A number of years ago I was teaching a study of Genesis in my church when one of the discussion group leaders, an older godly woman, came and sat down by me. “How come I’ve never been taught this before?” she said with tears in her eyes. She was beginning to recognize that, as many years as she had spent studying the Bible, she had never seen how the story of the Bible fit together in a way that is centered on the person and work of Christ from Genesis to Revelation. She was seeing and adoring Christ in new ways. Her tears were for all of the lost years of approaching the Bible in lesser ways. And I totally related to that. As someone who grew up having all of the answers in Sunday School, studying Bible in college, and a career in Christian publishing, as well as years spent in Bible Study Fellowship as an adult, when I began to hear preaching and teaching that was saturated in biblical theology, I realized needed to go back to kindergarten in terms of understanding the Bible. I wanted to understand it in the way Jesus taught it to his disciples when “beginning with Moses and all the Prophets, he interpreted to them in all the Scriptures the things concerning himself.”
Since then, I’ve been on a mission not only to understand the Bible this way myself but also to introduce and infiltrate Bible studies —especially women’s Bible studies in the local church—with biblical theology. I often look at church websites to see what studies are being offered to the women of the church or in adult Sunday School classes. And I am often disheartened to discover studies that are felt-needs driven, studies with little biblical or theological rigor, and studies oriented around self-improvement. I am thrilled when I see studies of particular books of the Bible, as that indicates an expectation that what we need most is God’s Word and that we can expect it will speak to us. But sometimes even these studies can be oriented to jumping too quickly from what the text says to personal application, untethered to the larger story the Bible is telling that is centered on Christ.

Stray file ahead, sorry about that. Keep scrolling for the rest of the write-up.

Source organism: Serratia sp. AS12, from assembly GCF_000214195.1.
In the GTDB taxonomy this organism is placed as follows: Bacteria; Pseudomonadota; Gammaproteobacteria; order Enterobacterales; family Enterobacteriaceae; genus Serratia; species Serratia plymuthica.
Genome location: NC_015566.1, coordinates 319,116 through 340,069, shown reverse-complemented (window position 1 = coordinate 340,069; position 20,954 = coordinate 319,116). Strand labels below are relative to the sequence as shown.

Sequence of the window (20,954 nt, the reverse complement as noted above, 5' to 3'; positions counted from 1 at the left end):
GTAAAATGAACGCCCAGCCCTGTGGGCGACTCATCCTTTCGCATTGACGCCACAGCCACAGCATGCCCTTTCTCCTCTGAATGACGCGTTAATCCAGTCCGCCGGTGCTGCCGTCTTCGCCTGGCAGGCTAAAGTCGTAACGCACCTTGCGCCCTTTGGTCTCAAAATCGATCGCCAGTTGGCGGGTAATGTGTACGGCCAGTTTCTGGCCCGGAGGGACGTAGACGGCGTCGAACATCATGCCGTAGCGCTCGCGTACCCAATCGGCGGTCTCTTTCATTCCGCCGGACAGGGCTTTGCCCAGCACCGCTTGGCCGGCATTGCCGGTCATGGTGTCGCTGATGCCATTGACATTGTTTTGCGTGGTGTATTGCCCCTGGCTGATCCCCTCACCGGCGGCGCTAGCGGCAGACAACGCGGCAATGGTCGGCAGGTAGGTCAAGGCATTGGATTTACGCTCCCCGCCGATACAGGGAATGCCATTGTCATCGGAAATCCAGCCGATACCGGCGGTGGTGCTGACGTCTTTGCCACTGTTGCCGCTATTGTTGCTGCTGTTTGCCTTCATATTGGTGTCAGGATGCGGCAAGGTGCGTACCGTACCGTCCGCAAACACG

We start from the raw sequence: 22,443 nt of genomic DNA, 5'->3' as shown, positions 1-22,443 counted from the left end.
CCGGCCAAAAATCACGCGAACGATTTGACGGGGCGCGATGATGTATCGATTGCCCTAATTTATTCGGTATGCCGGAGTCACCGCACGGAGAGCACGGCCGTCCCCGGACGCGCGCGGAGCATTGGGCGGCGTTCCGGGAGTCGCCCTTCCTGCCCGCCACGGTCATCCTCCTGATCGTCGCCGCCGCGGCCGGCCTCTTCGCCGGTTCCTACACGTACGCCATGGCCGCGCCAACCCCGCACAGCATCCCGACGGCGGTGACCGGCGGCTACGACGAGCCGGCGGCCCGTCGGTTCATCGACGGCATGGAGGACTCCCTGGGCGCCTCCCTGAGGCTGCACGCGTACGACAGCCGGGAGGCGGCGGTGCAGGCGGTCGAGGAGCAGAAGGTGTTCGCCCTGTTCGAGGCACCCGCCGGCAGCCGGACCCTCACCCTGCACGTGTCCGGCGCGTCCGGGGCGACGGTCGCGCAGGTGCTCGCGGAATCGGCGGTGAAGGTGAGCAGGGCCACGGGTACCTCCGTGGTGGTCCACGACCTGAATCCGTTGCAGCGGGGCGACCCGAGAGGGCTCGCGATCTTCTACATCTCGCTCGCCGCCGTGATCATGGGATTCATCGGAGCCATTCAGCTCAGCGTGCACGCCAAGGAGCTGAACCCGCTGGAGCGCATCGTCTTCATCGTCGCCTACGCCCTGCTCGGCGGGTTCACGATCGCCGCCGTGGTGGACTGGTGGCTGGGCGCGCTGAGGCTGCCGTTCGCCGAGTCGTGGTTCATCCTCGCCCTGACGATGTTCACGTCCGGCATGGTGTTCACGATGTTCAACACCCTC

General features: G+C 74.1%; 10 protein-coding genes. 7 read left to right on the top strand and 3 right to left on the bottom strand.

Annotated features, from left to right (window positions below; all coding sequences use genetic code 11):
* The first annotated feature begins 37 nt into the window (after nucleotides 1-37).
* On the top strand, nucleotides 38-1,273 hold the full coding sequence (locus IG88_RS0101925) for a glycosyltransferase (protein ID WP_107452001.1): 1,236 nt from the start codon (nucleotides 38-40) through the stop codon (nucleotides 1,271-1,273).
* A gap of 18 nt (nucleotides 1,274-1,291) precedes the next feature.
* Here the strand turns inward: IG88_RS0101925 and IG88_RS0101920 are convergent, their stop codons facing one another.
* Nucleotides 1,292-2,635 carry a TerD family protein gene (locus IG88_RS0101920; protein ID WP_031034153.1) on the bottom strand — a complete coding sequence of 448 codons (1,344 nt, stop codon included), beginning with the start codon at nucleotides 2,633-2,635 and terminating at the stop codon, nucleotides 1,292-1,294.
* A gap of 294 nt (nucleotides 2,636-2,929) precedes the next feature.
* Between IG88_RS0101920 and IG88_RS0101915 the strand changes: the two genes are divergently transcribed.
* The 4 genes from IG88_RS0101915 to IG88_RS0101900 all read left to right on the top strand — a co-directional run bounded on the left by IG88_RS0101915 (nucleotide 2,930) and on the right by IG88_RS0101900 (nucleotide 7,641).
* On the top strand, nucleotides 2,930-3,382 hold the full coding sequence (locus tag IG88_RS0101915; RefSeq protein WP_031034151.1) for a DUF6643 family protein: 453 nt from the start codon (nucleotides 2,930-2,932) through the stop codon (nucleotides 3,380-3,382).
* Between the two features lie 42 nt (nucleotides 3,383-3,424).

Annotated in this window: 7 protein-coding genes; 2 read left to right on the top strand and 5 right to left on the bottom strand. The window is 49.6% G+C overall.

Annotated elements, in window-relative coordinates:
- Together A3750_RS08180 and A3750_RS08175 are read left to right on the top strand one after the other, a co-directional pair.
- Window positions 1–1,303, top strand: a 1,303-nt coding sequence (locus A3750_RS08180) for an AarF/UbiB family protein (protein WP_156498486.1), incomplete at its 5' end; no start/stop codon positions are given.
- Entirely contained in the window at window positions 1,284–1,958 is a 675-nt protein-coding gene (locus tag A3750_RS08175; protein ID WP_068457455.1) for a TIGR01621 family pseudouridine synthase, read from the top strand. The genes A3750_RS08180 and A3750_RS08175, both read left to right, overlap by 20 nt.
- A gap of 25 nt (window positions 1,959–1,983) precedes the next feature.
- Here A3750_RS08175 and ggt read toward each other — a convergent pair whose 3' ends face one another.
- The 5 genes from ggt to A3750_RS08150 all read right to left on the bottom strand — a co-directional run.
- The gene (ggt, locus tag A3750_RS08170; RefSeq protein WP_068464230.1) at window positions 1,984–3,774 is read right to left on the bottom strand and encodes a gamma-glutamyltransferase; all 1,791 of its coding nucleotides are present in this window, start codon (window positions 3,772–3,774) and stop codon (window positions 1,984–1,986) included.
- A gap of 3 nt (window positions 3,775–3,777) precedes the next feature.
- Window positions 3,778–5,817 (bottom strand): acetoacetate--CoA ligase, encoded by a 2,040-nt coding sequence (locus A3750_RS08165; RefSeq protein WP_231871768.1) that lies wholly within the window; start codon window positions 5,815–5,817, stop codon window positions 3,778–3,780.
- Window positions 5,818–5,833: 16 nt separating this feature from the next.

Here’s why I believe biblical theology should be woven into the fabric of discipleship in the local church:
Biblical theology keeps us from ignoring large chunks of the Bible. For most of my life I would have been unable to articulate the basic storyline of the Old Testament—the line of the patriarchs, slavery in Egypt, redemption from slavery, entering the land, establishment of the kingdom, division of the kingdom, exile of the northern ten tribes, exile of the southern two tribes, and return to the land. I just had a mishmash of people and battles and stories in my head with no real sense of how they fit together.
When we don’t have a basic grasp of this history, we simply cannot make sense of the latter history books or the Major and Minor Prophets. That means that we might dip into the parts of these books that appeal to us, or we might simply ignore them altogether, assuming there is nothing there for us. But if we believe the Bible is God speaking to us, and that we live “by every word that comes from the mouth of God,” why would we ever settle for having parts of the Bible that we write off as irrelevant or indiscernible? We want to hear everything God has to say to us.